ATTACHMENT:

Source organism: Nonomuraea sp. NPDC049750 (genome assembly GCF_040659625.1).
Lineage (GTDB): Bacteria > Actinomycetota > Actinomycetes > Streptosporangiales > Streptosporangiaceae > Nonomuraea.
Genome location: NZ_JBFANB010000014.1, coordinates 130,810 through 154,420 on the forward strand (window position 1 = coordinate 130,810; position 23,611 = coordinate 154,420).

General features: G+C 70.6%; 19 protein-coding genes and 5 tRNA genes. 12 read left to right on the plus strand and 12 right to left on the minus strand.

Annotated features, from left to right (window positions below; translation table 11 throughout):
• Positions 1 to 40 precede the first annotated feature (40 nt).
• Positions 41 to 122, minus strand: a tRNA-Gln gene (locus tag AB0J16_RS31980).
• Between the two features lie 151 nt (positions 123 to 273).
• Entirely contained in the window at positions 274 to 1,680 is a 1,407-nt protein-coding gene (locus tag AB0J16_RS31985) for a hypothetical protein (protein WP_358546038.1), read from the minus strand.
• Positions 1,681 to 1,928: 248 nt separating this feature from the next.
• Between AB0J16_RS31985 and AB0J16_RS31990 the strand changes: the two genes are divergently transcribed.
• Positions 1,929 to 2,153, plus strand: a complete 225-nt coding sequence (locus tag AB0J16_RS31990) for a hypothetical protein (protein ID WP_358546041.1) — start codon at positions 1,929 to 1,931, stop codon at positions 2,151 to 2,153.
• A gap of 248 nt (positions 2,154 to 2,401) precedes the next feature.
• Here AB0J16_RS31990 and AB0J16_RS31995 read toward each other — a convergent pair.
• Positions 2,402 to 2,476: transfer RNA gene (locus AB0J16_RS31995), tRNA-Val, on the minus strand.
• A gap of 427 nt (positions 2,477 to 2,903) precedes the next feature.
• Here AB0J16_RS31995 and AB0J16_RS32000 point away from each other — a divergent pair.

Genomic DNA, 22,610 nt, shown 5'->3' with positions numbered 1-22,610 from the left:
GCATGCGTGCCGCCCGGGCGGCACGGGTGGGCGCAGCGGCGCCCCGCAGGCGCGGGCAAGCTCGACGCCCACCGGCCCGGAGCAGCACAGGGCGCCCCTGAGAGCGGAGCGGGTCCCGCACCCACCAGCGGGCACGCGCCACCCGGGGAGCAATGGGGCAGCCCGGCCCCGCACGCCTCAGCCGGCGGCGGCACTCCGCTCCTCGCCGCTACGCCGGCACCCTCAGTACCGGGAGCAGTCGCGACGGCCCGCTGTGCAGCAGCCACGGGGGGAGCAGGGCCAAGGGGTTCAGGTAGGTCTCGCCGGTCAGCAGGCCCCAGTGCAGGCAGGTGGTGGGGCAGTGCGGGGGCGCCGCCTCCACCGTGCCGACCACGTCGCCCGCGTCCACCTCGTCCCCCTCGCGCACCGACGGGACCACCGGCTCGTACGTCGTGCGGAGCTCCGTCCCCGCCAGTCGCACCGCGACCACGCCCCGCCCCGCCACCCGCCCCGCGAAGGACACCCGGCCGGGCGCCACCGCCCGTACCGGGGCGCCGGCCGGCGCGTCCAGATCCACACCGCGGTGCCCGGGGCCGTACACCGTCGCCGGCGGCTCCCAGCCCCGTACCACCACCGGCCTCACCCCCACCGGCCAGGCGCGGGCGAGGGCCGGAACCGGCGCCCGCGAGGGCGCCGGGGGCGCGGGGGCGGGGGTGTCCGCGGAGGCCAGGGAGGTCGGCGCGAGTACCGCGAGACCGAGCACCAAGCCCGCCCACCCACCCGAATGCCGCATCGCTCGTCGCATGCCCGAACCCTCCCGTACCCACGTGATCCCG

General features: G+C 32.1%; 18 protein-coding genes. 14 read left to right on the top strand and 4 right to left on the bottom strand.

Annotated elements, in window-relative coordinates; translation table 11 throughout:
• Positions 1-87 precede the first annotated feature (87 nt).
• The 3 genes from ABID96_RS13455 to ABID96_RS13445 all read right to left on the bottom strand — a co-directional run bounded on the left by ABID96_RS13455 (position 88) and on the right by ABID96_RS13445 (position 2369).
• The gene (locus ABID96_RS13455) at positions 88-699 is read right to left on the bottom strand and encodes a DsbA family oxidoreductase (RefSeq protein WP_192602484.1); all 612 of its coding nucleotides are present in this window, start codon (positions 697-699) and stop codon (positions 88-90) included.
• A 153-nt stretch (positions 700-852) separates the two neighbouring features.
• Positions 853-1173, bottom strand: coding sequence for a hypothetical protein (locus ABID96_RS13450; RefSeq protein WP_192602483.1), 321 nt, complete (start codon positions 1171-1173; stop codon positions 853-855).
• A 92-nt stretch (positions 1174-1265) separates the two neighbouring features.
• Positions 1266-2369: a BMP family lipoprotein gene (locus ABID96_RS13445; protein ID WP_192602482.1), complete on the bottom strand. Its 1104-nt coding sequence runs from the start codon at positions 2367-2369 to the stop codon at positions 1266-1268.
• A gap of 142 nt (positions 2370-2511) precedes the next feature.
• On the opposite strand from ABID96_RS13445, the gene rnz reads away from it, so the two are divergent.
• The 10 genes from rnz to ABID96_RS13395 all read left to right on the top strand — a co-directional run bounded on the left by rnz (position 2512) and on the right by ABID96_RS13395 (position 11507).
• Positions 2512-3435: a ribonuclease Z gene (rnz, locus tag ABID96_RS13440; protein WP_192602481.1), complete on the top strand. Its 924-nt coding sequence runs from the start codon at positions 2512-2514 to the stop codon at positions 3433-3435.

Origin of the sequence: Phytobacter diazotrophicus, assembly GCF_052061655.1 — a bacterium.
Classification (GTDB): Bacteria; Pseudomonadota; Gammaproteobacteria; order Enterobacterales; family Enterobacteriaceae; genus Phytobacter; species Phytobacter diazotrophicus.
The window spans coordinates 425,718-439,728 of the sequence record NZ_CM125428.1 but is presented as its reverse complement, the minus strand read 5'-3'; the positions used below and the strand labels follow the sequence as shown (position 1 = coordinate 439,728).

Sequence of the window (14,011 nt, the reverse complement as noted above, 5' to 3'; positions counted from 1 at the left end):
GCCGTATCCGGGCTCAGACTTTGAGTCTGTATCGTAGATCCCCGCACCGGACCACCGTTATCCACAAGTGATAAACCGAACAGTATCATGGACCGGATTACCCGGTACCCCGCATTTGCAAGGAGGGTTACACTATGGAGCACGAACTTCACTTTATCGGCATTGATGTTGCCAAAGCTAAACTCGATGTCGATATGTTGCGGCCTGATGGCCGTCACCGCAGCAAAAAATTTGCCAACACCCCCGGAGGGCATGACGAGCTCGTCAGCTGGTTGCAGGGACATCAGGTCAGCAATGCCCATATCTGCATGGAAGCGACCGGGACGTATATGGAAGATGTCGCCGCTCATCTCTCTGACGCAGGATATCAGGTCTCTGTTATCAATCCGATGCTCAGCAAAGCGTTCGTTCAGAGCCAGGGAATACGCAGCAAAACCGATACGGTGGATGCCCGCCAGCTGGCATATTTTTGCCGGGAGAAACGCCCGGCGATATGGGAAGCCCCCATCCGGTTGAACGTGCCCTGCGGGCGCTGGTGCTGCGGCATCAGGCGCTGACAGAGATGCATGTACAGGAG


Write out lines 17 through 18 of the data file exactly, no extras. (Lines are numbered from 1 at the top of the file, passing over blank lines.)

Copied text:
• Here AB0J16_RS31995 and AB0J16_RS32000 point away from each other — a divergent pair.

Genomic DNA, 22,610 nt, shown 5'->3' with positions numbered 1-22,610 from the left: